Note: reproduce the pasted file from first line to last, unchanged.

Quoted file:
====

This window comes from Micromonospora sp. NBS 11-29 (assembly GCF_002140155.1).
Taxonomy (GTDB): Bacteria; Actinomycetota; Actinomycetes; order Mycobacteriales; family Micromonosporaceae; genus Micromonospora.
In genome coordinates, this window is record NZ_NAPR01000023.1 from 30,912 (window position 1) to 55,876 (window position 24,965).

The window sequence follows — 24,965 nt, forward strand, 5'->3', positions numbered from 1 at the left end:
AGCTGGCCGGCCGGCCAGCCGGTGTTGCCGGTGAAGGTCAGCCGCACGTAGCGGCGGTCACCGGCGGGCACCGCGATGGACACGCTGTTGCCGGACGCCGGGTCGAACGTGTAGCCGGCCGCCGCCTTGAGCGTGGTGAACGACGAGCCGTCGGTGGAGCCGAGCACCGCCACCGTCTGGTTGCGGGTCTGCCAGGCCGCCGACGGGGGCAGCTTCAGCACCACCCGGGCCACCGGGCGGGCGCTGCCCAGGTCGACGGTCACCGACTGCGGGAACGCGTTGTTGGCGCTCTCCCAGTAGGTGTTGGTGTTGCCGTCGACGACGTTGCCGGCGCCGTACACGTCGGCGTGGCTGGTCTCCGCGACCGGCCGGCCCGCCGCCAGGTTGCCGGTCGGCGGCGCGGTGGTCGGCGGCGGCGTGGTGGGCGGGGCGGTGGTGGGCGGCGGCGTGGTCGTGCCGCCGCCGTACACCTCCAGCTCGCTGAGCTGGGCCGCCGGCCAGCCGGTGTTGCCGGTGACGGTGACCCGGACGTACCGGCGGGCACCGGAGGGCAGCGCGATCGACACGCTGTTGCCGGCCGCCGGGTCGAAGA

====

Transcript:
This window comes from Micromonospora sp. NBS 11-29 (assembly GCF_002140155.1).
Taxonomy (GTDB): Bacteria; Actinomycetota; Actinomycetes; order Mycobacteriales; family Micromonosporaceae; genus Micromonospora.
In genome coordinates, this window is record NZ_NAPR01000023.1 from 30,912 (window position 1) to 55,876 (window position 24,965).

The window sequence follows — 24,965 nt, forward strand, 5'->3', positions numbered from 1 at the left end:
AGCTGGCCGGCCGGCCAGCCGGTGTTGCCGGTGAAGGTCAGCCGCACGTAGCGGCGGTCACCGGCGGGCACCGCGATGGACACGCTGTTGCCGGACGCCGGGTCGAACGTGTAGCCGGCCGCCGCCTTGAGCGTGGTGAACGACGAGCCGTCGGTGGAGCCGAGCACCGCCACCGTCTGGTTGCGGGTCTGCCAGGCCGCCGACGGGGGCAGCTTCAGCACCACCCGGGCCACCGGGCGGGCGCTGCCCAGGTCGACGGTCACCGACTGCGGGAACGCGTTGTTGGCGCTCTCCCAGTAGGTGTTGGTGTTGCCGTCGACGACGTTGCCGGCGCCGTACACGTCGGCGTGGCTGGTCTCCGCGACCGGCCGGCCCGCCGCCAGGTTGCCGGTCGGCGGCGCGGTGGTCGGCGGCGGCGTGGTGGGCGGGGCGGTGGTGGGCGGCGGCGTGGTCGTGCCGCCGCCGTACACCTCCAGCTCGCTGAGCTGGGCCGCCGGCCAGCCGGTGTTGCCGGTGACGGTGACCCGGACGTACCGGCGGGCACCGGAGGGCAGCGCGATCGACACGCTGTTGCCGGCCGCCGGGTCGAAGA